by Paul Hernandez
“If I can make it there, I'll make it anywhere” — I can practically hear Frank Sinatra singing those words as my imagination conjures them. Why is that song stuck in my head? You might be surprised at first, but I have been hearing this song in my head when I’ve met some of the New Yorkers served by the Food Bank For New York City.
Sinatra himself clearly had made it in New York. But, I would argue, there are many more people to whom this statement should apply as well: the recipients and beneficiaries of the Food Bank’s programs and services.
Many of the people I’ve met who rely on the Food Bank have lived in New York City for many years, if not their whole lives. We’ve come to know them and their families through our citywide network of food assistance programs — including our Community Kitchen in Harlem — as well as our tax assistance, food stamp outreach and nutrition and health education programs. And we can certainly attest to the fact that they have “made it” here.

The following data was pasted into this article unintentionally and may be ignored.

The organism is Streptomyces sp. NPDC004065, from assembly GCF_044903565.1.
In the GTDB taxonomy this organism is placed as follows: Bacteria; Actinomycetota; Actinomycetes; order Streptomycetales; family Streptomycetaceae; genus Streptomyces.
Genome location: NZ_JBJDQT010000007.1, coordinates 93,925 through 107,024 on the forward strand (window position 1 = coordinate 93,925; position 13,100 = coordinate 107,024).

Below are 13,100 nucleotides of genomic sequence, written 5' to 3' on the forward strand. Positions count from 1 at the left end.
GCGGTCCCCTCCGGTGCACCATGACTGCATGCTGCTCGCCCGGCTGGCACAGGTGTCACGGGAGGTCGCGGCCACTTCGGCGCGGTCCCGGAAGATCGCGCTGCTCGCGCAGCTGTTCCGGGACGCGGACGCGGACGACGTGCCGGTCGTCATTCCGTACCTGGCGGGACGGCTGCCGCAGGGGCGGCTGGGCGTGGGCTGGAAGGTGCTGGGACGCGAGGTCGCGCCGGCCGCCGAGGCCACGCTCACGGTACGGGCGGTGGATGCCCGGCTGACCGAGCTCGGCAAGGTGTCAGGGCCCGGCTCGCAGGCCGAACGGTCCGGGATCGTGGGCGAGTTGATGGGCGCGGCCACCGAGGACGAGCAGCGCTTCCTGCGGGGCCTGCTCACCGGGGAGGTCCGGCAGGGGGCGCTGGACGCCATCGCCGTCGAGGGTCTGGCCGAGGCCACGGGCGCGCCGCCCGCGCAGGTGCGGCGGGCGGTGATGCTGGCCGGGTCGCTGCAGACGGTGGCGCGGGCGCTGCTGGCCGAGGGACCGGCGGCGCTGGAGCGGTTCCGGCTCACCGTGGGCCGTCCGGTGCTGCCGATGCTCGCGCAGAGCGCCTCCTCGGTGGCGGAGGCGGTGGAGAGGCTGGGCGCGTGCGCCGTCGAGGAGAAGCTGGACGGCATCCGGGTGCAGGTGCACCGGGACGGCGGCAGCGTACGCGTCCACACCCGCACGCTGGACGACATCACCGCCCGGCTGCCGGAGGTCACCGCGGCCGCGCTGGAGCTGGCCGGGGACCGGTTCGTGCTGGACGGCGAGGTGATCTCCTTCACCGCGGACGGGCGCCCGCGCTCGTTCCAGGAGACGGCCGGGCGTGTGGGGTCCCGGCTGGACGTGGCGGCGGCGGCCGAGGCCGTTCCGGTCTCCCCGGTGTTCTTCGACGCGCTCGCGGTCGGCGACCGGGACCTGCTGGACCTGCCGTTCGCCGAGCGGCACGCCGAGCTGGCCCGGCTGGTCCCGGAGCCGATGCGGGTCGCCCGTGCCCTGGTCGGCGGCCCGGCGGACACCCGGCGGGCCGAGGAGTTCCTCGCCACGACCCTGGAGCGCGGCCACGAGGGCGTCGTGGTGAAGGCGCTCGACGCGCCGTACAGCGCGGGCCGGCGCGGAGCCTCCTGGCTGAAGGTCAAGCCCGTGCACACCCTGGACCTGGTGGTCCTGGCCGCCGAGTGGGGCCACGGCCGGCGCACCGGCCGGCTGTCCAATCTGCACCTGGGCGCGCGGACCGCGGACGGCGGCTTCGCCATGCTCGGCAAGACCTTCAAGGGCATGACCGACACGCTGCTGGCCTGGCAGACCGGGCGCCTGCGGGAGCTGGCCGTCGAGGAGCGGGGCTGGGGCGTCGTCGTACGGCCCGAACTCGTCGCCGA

New York City’s working poor often find themselves holding down more jobs, for more hours, than is imaginable to many of us — on top of supporting children, attending school and caring for sick or elderly family members. Many of them are bilingual and multi-cultural — both accepting and knowledgeable about peoples and cultures from around the world. They are street smart and personable, reasonable and kind, quick to help and quick to tell someone when they aren’t helping. In other words, they’re New Yorkers, making it here every day, resting assured that they could make it anywhere, if they so choose.
Paul Hernandez, a recent graduate of Princeton University, works in the Food Bank’s Business Partnerships department.